Social Stories for Children with Autism Spectrum Disorder: Validating the Content of a Virtual Reality Program
Autism spectrum disorder (ASD) is a neurodevelopmental disorder that affects socio-emotional skills and perspective-taking abilities. Although social stories in a form of virtual reality program can help children with ASD, developing them and identifying appropriate responses might be subjective and thus challenging. Using Delphi method, and guided by general case training, we involved 63 parents and clinicians of individuals with ASD, in two rounds of online iteration to refine the stories. Scenarios that reached a 75% agreement level were accepted. This project is the first study to develop and validate a library of 75 short socio-emotional stories that illustrate various types and intensities of emotion in three social contexts of home, school, and community as the content of a virtual reality program.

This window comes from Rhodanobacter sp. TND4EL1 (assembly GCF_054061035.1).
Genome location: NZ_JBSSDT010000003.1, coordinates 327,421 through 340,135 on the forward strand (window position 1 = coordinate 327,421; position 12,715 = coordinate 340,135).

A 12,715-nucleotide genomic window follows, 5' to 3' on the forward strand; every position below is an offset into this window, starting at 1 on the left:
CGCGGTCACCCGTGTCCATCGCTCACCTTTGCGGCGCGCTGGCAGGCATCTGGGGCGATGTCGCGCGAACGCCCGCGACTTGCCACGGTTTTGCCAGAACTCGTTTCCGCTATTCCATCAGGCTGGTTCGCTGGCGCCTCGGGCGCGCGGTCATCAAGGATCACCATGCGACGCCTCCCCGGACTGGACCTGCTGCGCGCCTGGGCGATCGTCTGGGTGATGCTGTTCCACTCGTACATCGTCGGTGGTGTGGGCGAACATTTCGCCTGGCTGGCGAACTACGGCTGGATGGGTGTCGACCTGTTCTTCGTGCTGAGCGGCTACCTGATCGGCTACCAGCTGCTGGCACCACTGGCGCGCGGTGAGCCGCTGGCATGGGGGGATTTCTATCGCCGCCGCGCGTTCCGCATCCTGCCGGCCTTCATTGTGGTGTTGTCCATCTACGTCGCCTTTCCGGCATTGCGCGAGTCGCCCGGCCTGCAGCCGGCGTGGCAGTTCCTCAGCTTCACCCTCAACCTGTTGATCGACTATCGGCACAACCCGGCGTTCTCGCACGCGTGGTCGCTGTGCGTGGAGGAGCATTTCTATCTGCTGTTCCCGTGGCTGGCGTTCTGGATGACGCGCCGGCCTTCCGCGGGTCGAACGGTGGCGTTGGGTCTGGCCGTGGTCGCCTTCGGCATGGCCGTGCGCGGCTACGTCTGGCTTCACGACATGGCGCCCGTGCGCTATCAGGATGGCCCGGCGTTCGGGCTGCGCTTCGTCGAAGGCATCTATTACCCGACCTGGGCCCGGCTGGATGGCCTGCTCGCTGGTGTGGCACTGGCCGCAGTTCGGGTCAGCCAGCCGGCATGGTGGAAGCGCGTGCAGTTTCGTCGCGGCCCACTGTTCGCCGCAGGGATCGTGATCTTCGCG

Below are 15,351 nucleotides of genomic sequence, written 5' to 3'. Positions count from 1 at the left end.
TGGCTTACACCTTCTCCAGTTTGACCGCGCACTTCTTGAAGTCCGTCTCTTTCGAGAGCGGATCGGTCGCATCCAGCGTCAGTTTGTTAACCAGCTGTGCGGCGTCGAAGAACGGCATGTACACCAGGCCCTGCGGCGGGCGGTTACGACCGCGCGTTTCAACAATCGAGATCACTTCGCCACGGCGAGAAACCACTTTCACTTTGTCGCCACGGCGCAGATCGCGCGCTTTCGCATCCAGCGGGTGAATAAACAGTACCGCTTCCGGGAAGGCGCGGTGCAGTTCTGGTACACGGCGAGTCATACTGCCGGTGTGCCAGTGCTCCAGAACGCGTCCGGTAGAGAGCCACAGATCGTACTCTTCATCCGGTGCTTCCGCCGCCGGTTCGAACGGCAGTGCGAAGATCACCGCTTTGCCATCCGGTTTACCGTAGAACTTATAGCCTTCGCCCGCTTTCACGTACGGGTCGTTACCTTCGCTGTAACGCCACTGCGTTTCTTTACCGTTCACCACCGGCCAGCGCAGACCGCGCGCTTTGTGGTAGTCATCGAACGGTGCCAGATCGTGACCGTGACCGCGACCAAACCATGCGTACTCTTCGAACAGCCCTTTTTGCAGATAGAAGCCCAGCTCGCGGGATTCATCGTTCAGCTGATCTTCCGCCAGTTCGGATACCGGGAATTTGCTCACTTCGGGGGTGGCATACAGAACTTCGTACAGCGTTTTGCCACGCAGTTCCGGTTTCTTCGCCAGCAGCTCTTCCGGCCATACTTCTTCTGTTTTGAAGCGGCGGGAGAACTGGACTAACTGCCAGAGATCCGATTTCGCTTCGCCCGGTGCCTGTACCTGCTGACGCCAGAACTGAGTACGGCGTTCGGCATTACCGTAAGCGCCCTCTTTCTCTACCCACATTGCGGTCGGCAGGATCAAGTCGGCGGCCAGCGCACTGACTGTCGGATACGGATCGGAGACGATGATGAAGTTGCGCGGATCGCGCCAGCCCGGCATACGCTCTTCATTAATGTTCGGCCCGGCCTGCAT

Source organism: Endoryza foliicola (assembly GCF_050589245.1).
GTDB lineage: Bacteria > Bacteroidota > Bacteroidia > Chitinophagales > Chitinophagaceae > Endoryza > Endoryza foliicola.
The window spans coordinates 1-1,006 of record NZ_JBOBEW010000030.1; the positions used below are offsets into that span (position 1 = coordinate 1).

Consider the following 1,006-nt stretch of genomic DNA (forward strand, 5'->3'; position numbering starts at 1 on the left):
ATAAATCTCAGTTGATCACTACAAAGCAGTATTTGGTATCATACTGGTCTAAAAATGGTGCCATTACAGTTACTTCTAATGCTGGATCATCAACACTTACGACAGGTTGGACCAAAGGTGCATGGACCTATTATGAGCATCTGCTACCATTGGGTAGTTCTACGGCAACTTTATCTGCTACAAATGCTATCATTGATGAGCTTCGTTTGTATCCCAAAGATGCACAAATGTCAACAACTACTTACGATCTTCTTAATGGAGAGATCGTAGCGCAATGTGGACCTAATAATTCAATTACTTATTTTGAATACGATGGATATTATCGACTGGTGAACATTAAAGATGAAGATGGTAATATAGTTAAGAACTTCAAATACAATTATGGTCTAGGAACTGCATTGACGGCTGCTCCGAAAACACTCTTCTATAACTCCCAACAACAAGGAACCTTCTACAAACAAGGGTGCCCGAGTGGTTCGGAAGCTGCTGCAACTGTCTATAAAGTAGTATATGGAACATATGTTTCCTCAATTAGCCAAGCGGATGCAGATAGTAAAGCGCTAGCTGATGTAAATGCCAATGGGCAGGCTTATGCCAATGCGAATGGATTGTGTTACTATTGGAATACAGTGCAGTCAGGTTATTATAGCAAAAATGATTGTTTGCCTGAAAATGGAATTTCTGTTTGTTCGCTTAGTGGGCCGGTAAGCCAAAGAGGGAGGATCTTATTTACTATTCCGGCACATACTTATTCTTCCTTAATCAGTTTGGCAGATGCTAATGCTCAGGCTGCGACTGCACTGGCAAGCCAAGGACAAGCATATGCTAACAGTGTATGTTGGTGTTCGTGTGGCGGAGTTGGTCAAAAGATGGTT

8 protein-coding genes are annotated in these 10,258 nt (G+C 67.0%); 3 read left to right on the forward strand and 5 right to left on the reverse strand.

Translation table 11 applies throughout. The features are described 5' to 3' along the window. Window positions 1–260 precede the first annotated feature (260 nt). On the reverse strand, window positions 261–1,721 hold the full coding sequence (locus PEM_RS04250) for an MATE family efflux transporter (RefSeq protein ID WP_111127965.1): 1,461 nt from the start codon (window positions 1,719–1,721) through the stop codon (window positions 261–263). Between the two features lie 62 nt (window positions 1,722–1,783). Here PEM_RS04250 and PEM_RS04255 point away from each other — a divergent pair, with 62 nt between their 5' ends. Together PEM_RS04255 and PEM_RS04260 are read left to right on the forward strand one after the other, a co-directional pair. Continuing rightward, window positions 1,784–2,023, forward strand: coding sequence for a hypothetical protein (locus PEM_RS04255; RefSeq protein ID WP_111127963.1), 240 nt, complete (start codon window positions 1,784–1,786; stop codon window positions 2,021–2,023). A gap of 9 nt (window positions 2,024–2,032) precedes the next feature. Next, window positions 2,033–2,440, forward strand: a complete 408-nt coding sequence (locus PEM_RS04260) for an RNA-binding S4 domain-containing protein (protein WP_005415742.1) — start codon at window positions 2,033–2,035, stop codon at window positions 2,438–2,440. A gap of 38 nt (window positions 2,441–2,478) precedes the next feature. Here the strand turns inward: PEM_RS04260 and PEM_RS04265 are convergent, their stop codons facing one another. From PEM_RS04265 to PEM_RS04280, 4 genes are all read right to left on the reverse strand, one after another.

KeywordsASD Social stories General case training Virtual reality programs Emotion recognition Perspective taking
We would like to express our sincere thanks to funding agencies, the Michael Smith Foundation for Health Research and UBC Peter Wall Institute for Advanced Studies for their great support.
Dr. Ghanouni, Dr. Jarus, Kristin Mow, and Alyssa Ledingham were involved in study design, ethics application, analysis of data, and writing or editing the manuscript. Dr. Zwicker and Dr. Lucyshyn were involved in the study design, editing, and reviewing the manuscript.
Compliance with Ethical Standards
Conflict of interest
The authors declare that they have no conflict of interest.
All procedures performed in this study were in accordance with the ethical standards of the University Behavioural Research Ethics Board.
We obtained written informed consent from all participants prior to the study.
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